Sunday, December 18, 2011

song presentation induces gene expression in the songbird forebrain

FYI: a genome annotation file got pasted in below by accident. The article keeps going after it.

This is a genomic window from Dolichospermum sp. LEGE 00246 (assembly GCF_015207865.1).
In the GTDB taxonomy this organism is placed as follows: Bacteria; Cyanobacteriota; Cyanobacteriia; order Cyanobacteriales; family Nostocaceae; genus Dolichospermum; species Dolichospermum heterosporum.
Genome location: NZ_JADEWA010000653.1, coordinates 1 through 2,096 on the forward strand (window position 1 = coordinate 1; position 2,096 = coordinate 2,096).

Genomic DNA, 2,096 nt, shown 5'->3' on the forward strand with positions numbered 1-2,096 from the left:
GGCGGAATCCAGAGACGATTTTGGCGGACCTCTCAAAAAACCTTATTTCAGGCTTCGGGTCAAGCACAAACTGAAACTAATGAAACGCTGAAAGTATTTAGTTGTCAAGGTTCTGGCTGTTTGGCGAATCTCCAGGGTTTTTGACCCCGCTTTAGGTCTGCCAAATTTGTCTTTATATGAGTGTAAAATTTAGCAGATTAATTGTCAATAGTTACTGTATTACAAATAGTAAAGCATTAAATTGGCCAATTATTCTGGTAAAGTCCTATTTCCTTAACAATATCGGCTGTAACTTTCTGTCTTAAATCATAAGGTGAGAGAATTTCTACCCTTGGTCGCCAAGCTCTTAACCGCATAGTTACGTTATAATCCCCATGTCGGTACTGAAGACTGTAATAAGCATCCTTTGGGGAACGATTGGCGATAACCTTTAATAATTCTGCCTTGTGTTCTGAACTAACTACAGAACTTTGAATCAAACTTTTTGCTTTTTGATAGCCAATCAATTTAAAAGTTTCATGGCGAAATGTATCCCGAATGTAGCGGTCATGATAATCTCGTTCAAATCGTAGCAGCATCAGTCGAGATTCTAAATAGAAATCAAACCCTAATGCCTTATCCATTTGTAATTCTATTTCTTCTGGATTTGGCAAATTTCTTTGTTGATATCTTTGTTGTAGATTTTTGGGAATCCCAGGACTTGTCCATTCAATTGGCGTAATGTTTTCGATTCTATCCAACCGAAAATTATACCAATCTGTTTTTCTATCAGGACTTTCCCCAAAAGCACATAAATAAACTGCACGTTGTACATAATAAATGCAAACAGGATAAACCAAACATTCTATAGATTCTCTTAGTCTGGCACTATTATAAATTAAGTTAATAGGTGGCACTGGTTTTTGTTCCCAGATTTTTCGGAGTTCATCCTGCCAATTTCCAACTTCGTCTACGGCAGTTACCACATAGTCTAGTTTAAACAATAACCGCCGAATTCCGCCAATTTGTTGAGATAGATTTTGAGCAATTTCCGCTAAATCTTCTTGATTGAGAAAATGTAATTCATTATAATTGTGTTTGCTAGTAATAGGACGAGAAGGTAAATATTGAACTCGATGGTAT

PNAS | We investigated the participation of genomic regulatory events in the response of the songbird brain to a natural auditory stimulus of known physiological and behavioral relevance, birdsong. Using in situ hybridization, we detected a rapid increase in forebrain mRNA levels of an immediate-early gene encoding a transcriptional regulator (ZENK; also known as zif-268, egr-1, NGFI-A, or Krox-24) following presentation of tape-recorded songs to canaries (Serinus canaria) and zebra finches (Taeniopygia guttata). ZENK induction is most marked in a forebrain region believed to participate in auditory processing and is greatest when birds hear the song of their own species. A significantly lower level of induction occurs when birds hear the song of a different species and no induction is seen after exposure to tone bursts. Cellular analysis indicates that the level of induction reflects the proportion of neurons recruited to express the gene. These results suggest a role for genomic responses in neural processes linked to song pattern recognition, discrimination, or the formation of auditory associations.

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